Like other law enforcement agencies, the FBI needs probable cause to carry out a full-scale investigation. Agents can't just come to your home, go inside and start looking around to see what evidence they can find.
However, the FBI can carry out an "assessment" without official probable cause or solid evidence. If they have a hunch that you may have broken the law, they can take steps to begin investigating, even if you've done nothing. A few things they are legally allowed to do during the assessment include the following:
-- They can come to your house and look in your garbage bins. They'll often do this as a way to find evidence that could then lead to a warrant and a more complete search of the inside of the house.
-- They can ask you to take a lie detector test. Lying while taking the test could be probable cause for a warrant to look into whatever it is you were lying about.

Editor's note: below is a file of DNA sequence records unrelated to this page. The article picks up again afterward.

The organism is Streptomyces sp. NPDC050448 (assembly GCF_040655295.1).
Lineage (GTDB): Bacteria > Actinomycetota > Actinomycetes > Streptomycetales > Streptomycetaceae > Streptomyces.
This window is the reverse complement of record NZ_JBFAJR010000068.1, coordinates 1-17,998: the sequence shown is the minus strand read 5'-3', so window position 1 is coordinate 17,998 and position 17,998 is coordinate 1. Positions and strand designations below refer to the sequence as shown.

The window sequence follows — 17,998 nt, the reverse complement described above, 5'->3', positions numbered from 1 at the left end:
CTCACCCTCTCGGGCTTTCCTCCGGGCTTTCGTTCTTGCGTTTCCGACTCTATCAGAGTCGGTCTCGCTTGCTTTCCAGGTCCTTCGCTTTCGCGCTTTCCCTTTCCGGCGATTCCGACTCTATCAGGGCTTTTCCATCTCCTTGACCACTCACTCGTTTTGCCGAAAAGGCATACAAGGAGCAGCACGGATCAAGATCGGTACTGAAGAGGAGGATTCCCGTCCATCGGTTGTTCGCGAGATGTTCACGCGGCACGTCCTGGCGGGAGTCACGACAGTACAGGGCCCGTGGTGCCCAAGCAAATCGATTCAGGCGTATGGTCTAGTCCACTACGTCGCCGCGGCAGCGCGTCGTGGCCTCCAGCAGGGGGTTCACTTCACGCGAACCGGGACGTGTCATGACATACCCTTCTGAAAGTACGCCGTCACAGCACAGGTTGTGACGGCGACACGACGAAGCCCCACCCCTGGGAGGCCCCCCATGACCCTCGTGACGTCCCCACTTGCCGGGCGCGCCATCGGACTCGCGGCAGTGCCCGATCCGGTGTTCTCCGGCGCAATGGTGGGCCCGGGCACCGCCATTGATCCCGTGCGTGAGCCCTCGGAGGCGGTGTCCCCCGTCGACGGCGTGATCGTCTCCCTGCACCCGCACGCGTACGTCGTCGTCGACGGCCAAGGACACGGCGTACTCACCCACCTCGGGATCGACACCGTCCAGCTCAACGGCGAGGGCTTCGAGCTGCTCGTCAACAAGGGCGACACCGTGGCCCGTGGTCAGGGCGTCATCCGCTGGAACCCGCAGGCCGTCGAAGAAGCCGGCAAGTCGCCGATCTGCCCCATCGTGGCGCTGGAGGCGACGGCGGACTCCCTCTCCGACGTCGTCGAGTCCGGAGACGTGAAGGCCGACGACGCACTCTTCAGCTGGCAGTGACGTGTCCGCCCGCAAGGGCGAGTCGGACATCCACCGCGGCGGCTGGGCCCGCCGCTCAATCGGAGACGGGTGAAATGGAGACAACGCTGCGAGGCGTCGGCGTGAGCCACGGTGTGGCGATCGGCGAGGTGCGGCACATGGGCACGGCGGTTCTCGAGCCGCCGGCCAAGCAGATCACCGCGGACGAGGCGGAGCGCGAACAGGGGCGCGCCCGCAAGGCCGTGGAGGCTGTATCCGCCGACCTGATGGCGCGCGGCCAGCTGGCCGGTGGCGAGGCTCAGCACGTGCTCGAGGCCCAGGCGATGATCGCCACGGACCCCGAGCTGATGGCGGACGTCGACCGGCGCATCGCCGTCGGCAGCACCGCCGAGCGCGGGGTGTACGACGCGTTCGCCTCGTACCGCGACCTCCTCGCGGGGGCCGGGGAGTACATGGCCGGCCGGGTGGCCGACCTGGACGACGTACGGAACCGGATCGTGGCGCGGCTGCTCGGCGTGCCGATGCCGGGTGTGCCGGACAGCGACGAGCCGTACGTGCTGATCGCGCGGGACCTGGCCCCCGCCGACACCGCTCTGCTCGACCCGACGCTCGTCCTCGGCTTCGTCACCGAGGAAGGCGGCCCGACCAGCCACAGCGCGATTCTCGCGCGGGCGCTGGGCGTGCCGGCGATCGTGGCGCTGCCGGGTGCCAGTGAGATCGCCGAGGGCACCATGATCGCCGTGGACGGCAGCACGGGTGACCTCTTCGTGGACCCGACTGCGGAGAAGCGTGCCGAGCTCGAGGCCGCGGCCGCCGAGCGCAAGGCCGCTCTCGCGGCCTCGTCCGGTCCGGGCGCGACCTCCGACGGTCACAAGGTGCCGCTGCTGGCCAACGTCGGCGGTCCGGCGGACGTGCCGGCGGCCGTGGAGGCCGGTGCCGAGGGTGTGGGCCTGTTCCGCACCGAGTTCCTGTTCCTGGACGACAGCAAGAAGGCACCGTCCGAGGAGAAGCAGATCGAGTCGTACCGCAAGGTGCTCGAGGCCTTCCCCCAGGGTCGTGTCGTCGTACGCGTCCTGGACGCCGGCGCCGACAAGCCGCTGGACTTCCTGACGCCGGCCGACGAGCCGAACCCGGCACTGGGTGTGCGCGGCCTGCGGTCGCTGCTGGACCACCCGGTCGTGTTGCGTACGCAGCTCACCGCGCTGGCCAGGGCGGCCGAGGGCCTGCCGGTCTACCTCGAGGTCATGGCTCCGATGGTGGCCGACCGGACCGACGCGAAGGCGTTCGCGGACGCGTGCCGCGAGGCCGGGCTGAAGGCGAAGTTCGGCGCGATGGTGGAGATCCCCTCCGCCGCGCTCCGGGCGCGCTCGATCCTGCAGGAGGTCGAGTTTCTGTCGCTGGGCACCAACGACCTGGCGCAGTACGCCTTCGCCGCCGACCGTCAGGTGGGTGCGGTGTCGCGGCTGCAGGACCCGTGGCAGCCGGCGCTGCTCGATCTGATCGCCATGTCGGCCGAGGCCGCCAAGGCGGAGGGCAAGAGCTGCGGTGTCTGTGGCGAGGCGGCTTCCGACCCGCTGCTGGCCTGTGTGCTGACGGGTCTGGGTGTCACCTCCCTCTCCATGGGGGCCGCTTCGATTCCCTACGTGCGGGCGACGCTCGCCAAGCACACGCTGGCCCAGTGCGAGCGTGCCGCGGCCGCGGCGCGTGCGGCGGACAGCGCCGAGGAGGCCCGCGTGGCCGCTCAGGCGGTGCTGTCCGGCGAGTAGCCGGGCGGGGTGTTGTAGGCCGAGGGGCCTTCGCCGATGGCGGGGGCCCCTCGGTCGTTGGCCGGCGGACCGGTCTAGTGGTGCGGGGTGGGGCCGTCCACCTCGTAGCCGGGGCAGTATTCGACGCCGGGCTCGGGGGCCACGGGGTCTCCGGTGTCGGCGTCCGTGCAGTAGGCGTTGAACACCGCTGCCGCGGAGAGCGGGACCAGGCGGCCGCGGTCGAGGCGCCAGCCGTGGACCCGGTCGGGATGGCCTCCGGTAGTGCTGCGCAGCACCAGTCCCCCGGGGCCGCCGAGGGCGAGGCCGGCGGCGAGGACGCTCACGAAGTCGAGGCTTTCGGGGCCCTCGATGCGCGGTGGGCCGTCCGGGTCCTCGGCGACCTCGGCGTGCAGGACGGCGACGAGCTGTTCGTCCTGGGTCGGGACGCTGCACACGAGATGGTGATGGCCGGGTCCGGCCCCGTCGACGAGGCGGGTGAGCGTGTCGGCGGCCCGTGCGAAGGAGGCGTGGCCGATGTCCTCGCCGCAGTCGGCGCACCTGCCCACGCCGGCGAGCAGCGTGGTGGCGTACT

-- They can use a surveillance squad to keep an eye on your activities. This could mean camping out in front of your home or it could mean following you around. The squad can't come into your house, but it's easy enough to follow you in public areas -- like when you're driving to work, for example, or going out to dinner with your family.
If you are facing federal charges and you think law enforcement may have taken things too far, it could be that evidence was gathered illegally. This is why it's important to know what they can and cannot do, along with your legal options in Florida when lines are crossed.
Source: Gizmodo, "The FBI Just Gave Itself Permission to Follow You and Go through Your Trash," Sam Biddle, accessed May 26, 2016